Diabetes during pregnancy
By Cynthia N. Lank
on April 09, 2008
Gestational diabetes mellitus (GDM) is diabetes that occurs during pregnancy. A defining feature of diabetes is a high level of sugar in the blood (called blood glucose).
- Blood glucose rises when the body doesn’t produce enough of the hormone insulin, or when the body’s cells do not respond properly to insulin.
- Insulin is needed to transport glucose from the blood into the cells, tissues and muscles, where it acts as ‘fuel’ to supply the energy our bodies need to function properly.
- During pregnancy, the body produces extra hormones to support the needs of the fetus.
This means the mother's body needs three times more insulin.
If insulin production does not keep up, her blood glucose will rise and GDM will develop.
- increase the mother’s risk of urinary tract infections
- high blood pressure
- giving birth by caesarean section.
The baby may also be at risk of:
- weighing more than an ideal weight and suffering trauma at birth
- having low blood glucose
- experiencing prolonged newborn jaundice.
Should I be tested for GDM?
GDM affects three to five percent of all pregnant women. There is some debate in the medical community about whether all pregnant women should be tested. The Canadian Diabetes Association recommends in its most recent guidelines that all pregnant women be tested for GDM between 24 and 28 weeks of gestation. Women with risk factors should be tested even earlier – as early as the first trimester.
GDM risk factors:
- Age 35 years +
- Family history of diabetes
- GDM in a previous pregnancy
How do I manage GDM?
The goal of treatment is to keep blood glucose as close to normal as possible. You may need to test your blood often, using a blood glucose meter. How often you must test and the type of treatment you need may vary throughout your pregnancy.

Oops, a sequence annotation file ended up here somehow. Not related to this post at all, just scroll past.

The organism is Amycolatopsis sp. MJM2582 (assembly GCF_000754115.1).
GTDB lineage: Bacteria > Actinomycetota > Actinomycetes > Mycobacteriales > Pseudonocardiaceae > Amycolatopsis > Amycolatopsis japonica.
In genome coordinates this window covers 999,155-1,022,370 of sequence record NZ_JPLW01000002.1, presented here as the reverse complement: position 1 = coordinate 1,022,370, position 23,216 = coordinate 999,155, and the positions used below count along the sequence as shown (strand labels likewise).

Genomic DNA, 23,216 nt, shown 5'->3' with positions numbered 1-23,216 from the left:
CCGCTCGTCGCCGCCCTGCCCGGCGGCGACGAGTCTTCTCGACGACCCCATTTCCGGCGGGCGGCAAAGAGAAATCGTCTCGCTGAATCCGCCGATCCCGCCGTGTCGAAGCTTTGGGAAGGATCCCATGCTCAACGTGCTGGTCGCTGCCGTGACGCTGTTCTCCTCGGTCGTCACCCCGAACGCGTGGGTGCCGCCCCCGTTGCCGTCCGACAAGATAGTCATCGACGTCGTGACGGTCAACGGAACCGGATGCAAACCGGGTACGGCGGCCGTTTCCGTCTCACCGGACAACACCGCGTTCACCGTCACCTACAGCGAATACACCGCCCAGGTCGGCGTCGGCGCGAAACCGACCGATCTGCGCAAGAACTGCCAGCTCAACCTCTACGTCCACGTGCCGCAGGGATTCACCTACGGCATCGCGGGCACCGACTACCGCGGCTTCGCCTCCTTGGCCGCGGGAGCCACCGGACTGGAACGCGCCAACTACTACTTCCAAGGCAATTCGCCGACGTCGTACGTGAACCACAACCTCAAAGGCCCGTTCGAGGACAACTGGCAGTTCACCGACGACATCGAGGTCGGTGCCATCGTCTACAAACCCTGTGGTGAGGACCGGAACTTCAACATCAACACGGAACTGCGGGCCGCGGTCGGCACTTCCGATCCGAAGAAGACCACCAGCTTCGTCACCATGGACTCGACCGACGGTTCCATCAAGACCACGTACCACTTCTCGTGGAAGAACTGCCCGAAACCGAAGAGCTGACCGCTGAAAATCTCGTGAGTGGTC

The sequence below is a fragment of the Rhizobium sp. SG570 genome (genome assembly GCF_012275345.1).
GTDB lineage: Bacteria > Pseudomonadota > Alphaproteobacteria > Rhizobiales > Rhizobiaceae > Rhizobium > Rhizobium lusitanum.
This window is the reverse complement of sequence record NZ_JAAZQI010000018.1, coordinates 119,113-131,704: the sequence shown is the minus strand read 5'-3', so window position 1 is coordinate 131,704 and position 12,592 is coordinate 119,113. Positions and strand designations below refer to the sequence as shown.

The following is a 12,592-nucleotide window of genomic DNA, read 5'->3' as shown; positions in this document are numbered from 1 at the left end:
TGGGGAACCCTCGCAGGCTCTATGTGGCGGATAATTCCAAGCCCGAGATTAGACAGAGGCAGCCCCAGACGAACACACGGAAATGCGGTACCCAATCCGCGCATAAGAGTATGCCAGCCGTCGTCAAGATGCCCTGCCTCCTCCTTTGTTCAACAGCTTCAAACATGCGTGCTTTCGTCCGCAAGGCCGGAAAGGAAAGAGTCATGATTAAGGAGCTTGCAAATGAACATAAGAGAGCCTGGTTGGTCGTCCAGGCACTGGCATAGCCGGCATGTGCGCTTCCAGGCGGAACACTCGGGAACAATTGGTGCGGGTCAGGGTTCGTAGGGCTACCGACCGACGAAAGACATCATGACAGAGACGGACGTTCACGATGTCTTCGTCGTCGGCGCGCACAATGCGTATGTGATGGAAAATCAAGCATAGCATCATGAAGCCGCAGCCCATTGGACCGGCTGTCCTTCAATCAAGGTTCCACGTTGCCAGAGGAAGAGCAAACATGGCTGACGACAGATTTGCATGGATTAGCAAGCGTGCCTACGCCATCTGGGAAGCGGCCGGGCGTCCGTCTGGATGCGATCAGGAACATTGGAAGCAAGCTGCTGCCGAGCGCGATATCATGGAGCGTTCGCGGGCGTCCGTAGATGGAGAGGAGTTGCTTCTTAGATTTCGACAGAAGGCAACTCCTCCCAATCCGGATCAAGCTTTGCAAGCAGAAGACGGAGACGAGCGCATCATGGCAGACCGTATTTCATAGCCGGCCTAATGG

Nutrition therapy is the primary treatment for GDM. Women with GDM should be referred to a registered dietitian with expertise in diabetes management. Some tips include eating a wide variety of foods from all food groups to ensure adequate nutrition for optimal growth of the fetus, and controlled weight gain for the mother throughout the pregnancy.
Being physically active helps control blood glucose and is encouraged as long as there are no pregnancy-related issues that affect the types of exercise that can be done safely. A brisk walk after meals is a great place to start.
If nutrition therapy and activity haven’t lowered your blood glucose after two weeks, you will need to take insulin by injection.
What are the long-term risks?
In most women, blood glucose levels return to normal after the birth of their baby. Up to 50 percent of women who have had GDM, however, are at risk of developing type 2 diabetes at some point later in their life. That’s why it’s very important to be tested within six months of the birth and at regular intervals throughout life.
Positive Lifestyle Changes
It may help to look at GDM as an opportunity to make healthy lifestyle choices you can continue. Women are highly motivated to take care of themselves during pregnancy to optimize their baby’s health.
Cynthia Lank is a freelance writer in Halifax, N.S., and was Executive Editor of the Canadian Diabetes Association 2003 Clinical Practice Guidelines for the Prevention and Management of Diabetes in Canada.
By Cynthia N. Lank|
April 09, 2008